Would you let your kids play with toy guns? If your answer is “yes,” you’re in the minority. A 2009 survey conducted in pediatricians’ offices of over 800 parents found that 67% would “never” allow their child to play with a toy gun. (“Community norms on toy guns”) I personally find this hard to believe, as most of my son’s friends have toy weapons, but maybe he runs with sociopaths. More likely, the parents in this study were trying to curry favor with their doctors, just as I tell my kids’ dentist that they “rarely” eat candy and “always” brush their teeth.
At the same time, I do know parents who have a zero tolerance weapons policy, to the point that they spell out the word “G-U-N” in front of little Rambo. Their concern, of course, is that playing with toy weapons might make them more aggressive kids, which might result in their becoming more aggressive adults. But is there any data to substantiate this concern?
Before you read any further, here’s my full disclosure: We hosted a Nerf gun birthday party for our 8-year-old son and 20 of his buddies, complete with a stadium rock soundtrack and American Gladiator code names:
Based on this uncontrolled, observational study (and when I say “uncontrolled,” I really mean “out of control”), toy gun play led to increased levels of aggression and decreased levels of cooperation, with the birthday boy entering full sulk mode as every kid jockeyed for control of his Vulcan EBF-25 machine gun. (Yes, you can buy machine guns for kids.)
Before you scoff at my unscientific report, let me assure you that the quality of the “war toy” literature is little better, and the quantity scant, especially compared to the vast number of studies on violent video games and T.V. shows. In one typical study, preschoolers were watched through a one-way mirror playing with their usual toys, new airplanes, or new guns. (“Effects of toy guns and airplanes on children’s antisocial free play behavior”) Two observers counted the number of instances of “physical, antisocial behavior,” such as hitting, kicking, shoving, or grabbing objects away from others. “Thematic aggression,” e.g., pretending to kill someone with a gun, was not counted as antisocial behavior, though some would object to this exclusion. Here were their results:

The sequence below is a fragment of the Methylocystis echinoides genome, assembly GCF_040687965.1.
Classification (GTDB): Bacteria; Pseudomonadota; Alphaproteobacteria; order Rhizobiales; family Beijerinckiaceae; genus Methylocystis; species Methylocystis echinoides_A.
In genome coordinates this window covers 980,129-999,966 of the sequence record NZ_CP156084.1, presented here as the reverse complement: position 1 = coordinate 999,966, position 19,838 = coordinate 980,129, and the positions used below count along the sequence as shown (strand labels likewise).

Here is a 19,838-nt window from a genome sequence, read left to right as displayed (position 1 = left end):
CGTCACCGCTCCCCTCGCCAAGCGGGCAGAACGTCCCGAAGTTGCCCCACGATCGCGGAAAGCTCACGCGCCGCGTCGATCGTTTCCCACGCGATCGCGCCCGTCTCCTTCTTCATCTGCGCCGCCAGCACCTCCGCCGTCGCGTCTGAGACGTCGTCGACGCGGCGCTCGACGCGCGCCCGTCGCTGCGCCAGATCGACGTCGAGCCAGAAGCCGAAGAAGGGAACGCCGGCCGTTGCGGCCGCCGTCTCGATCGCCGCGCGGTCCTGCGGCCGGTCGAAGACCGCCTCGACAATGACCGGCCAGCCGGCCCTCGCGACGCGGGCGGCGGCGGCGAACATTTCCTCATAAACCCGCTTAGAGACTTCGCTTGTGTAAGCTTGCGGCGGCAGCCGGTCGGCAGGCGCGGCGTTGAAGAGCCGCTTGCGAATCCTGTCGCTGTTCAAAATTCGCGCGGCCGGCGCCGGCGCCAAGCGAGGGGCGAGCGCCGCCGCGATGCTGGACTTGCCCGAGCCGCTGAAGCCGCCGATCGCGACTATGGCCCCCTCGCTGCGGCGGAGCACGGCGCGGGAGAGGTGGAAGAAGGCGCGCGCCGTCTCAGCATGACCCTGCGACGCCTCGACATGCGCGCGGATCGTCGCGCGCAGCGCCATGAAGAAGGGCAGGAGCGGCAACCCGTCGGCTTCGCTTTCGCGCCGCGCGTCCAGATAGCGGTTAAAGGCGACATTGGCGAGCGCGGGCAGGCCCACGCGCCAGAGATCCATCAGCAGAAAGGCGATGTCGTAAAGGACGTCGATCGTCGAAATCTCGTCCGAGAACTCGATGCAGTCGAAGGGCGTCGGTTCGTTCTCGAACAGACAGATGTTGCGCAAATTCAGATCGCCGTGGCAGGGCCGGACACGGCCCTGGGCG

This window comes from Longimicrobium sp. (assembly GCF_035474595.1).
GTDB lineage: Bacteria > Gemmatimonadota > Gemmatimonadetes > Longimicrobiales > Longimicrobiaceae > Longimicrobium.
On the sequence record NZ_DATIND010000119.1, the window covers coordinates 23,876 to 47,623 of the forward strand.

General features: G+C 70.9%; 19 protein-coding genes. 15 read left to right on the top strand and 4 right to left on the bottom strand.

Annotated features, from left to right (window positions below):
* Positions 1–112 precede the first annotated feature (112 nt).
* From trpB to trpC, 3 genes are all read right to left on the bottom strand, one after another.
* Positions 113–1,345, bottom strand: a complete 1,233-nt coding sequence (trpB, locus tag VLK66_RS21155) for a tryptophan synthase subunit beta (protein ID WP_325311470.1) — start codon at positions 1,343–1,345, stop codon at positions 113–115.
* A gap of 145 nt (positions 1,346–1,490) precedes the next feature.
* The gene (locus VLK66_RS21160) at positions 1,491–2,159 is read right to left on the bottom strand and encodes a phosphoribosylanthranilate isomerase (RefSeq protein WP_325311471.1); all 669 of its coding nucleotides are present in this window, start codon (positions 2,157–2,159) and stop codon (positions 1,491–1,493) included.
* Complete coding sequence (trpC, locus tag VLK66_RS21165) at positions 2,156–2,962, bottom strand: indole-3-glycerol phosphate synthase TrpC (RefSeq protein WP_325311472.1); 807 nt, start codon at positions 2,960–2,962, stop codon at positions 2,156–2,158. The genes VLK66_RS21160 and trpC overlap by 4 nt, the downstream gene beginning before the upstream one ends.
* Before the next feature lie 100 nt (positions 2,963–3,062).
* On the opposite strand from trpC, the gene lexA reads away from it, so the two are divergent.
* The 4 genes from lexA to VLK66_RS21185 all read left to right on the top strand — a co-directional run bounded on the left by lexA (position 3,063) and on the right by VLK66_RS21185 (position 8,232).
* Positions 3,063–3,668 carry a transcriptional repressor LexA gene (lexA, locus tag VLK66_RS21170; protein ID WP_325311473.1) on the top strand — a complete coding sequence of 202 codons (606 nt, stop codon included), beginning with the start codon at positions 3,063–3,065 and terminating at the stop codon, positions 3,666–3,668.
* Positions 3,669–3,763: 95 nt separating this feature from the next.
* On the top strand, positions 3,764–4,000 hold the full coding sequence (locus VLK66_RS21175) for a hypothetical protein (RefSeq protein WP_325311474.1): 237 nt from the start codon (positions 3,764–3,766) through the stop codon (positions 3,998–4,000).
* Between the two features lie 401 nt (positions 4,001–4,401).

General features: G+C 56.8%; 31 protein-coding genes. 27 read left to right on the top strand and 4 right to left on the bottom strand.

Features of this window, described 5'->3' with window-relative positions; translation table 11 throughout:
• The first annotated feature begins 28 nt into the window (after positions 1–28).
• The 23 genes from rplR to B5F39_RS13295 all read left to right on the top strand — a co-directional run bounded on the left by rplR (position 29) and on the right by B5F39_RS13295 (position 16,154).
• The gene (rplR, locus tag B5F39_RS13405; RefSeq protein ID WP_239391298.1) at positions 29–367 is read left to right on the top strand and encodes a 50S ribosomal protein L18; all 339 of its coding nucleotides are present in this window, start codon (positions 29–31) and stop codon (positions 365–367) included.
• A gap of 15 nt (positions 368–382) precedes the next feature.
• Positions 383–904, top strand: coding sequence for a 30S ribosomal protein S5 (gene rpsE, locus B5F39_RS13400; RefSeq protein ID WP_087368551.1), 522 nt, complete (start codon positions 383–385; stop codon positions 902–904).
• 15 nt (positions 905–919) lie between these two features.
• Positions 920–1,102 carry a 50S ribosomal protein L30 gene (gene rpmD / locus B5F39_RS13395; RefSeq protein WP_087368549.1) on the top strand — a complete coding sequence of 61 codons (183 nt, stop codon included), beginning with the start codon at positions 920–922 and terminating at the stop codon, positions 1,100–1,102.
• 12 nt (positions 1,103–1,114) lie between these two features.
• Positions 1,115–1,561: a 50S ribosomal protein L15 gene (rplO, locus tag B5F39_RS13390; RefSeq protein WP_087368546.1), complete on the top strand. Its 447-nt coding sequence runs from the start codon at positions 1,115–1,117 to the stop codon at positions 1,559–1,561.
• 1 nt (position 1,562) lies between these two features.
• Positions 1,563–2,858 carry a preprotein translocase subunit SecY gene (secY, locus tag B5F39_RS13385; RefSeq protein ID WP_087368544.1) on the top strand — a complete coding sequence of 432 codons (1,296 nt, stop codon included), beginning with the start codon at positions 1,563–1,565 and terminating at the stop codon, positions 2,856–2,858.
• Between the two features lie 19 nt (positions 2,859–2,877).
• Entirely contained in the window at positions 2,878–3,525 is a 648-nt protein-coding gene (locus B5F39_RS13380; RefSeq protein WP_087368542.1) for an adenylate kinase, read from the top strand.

Guns clearly led to higher rates of antisocial behaviors, though airplanes were not far behind. The main flaw in this and similar studies is, of course, that the observers were not blinded to the intervention – they obviously knew when the children were exposed to guns vs. airplanes – and you could see how it would be easy to find aggression when you want to find aggression, especially if you have a postdoctoral thesis riding on the results.
To get past the subjective nature of this research, investigators at
came up with an ingenious way of measuring the effects of gunplay on aggression. (“Guns, testosterone and aggression") In this study, male college students were divided into two groups: those who were allowed to play with (though not shoot) a pellet gun, and those who were allowed to play with the game Mouse Trap. Testosterone levels in saliva samples were measured before and after the play sessions, as testosterone levels have been shown to correlate with aggressive behavior. You probably won’t be surprised to hear that testosterone levels increased after exposure to the gun, but not the game. Here’s where it gets interesting: After the play session, investigators asked the students to add as much hot sauce as they wanted to a cup of water, which they were told would be given to another, anonymous subject to drink. Hot sauce administration has been validated in other studies as a marker for physical aggression; it’s sort of a sadistic twist to the infamous Milgram’s fake shock experiments. Turns out that the guys who played with the gun added three times as much hot sauce to the water as those who played with little mousie. “Interestingly,” the authors deadpanned, “several subjects were disappointed when told that the sample of hot sauce and water they had prepared would not actually be given to the next subject.” Knox College
Whether this research applies at all to girls, or even prepubescent boys, is a big question mark. And while there seems to be a short-term link between gunplay and aggression, there are absolutely no studies, not even retrospective ones, that examine whether adult antisocial behavior might be linked to playing with weapons as children. I guess we parents are left with performing what doctors call “N of 1” experiments – seeing how our own particular child responds to weapon play. So I say let them play Cowboys and Aliens! But if their playdates end up being more Pulp Fiction than science fiction….well, maybe it’s time to pack the six-shooter away.